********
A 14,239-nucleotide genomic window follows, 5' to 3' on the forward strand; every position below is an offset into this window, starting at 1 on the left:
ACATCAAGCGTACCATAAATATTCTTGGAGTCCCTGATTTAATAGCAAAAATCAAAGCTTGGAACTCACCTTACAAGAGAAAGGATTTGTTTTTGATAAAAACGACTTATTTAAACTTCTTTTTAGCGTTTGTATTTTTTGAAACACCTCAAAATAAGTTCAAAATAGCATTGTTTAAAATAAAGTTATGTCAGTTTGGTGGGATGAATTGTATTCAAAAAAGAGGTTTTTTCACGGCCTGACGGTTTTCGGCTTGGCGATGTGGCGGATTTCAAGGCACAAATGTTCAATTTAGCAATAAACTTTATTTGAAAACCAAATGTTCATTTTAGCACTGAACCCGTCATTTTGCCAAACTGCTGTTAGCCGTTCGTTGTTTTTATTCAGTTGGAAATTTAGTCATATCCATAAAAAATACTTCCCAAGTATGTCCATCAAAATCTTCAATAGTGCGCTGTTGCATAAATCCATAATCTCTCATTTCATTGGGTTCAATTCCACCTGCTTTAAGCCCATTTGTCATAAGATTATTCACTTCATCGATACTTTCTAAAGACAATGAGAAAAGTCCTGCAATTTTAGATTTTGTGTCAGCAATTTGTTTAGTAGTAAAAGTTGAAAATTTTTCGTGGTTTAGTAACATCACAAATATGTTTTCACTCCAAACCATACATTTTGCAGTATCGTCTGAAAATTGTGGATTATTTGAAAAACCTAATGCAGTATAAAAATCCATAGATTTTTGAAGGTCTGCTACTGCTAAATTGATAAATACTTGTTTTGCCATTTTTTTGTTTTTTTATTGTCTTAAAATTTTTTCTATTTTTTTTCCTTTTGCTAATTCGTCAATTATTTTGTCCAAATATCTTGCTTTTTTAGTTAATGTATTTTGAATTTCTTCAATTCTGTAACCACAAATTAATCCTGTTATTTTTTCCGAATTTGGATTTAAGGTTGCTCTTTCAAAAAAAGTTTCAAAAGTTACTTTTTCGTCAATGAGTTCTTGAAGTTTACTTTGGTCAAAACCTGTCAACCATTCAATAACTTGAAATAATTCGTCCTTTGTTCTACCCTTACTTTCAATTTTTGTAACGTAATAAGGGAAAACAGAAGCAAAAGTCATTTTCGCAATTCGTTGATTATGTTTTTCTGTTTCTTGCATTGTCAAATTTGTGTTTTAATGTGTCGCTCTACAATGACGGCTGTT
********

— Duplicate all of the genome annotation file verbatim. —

A 14,239-nucleotide genomic window follows, 5' to 3' on the forward strand; every position below is an offset into this window, starting at 1 on the left:
ACATCAAGCGTACCATAAATATTCTTGGAGTCCCTGATTTAATAGCAAAAATCAAAGCTTGGAACTCACCTTACAAGAGAAAGGATTTGTTTTTGATAAAAACGACTTATTTAAACTTCTTTTTAGCGTTTGTATTTTTTGAAACACCTCAAAATAAGTTCAAAATAGCATTGTTTAAAATAAAGTTATGTCAGTTTGGTGGGATGAATTGTATTCAAAAAAGAGGTTTTTTCACGGCCTGACGGTTTTCGGCTTGGCGATGTGGCGGATTTCAAGGCACAAATGTTCAATTTAGCAATAAACTTTATTTGAAAACCAAATGTTCATTTTAGCACTGAACCCGTCATTTTGCCAAACTGCTGTTAGCCGTTCGTTGTTTTTATTCAGTTGGAAATTTAGTCATATCCATAAAAAATACTTCCCAAGTATGTCCATCAAAATCTTCAATAGTGCGCTGTTGCATAAATCCATAATCTCTCATTTCATTGGGTTCAATTCCACCTGCTTTAAGCCCATTTGTCATAAGATTATTCACTTCATCGATACTTTCTAAAGACAATGAGAAAAGTCCTGCAATTTTAGATTTTGTGTCAGCAATTTGTTTAGTAGTAAAAGTTGAAAATTTTTCGTGGTTTAGTAACATCACAAATATGTTTTCACTCCAAACCATACATTTTGCAGTATCGTCTGAAAATTGTGGATTATTTGAAAAACCTAATGCAGTATAAAAATCCATAGATTTTTGAAGGTCTGCTACTGCTAAATTGATAAATACTTGTTTTGCCATTTTTTTGTTTTTTTATTGTCTTAAAATTTTTTCTATTTTTTTTCCTTTTGCTAATTCGTCAATTATTTTGTCCAAATATCTTGCTTTTTTAGTTAATGTATTTTGAATTTCTTCAATTCTGTAACCACAAATTAATCCTGTTATTTTTTCCGAATTTGGATTTAAGGTTGCTCTTTCAAAAAAAGTTTCAAAAGTTACTTTTTCGTCAATGAGTTCTTGAAGTTTACTTTGGTCAAAACCTGTCAACCATTCAATAACTTGAAATAATTCGTCCTTTGTTCTACCCTTACTTTCAATTTTTGTAACGTAATAAGGGAAAACAGAAGCAAAAGTCATTTTCGCAATTCGTTGATTATGTTTTTCTGTTTCTTGCATTGTCAAATTTGTGTTTTAATGTGTCGCTCTACAATGACGGCTGTT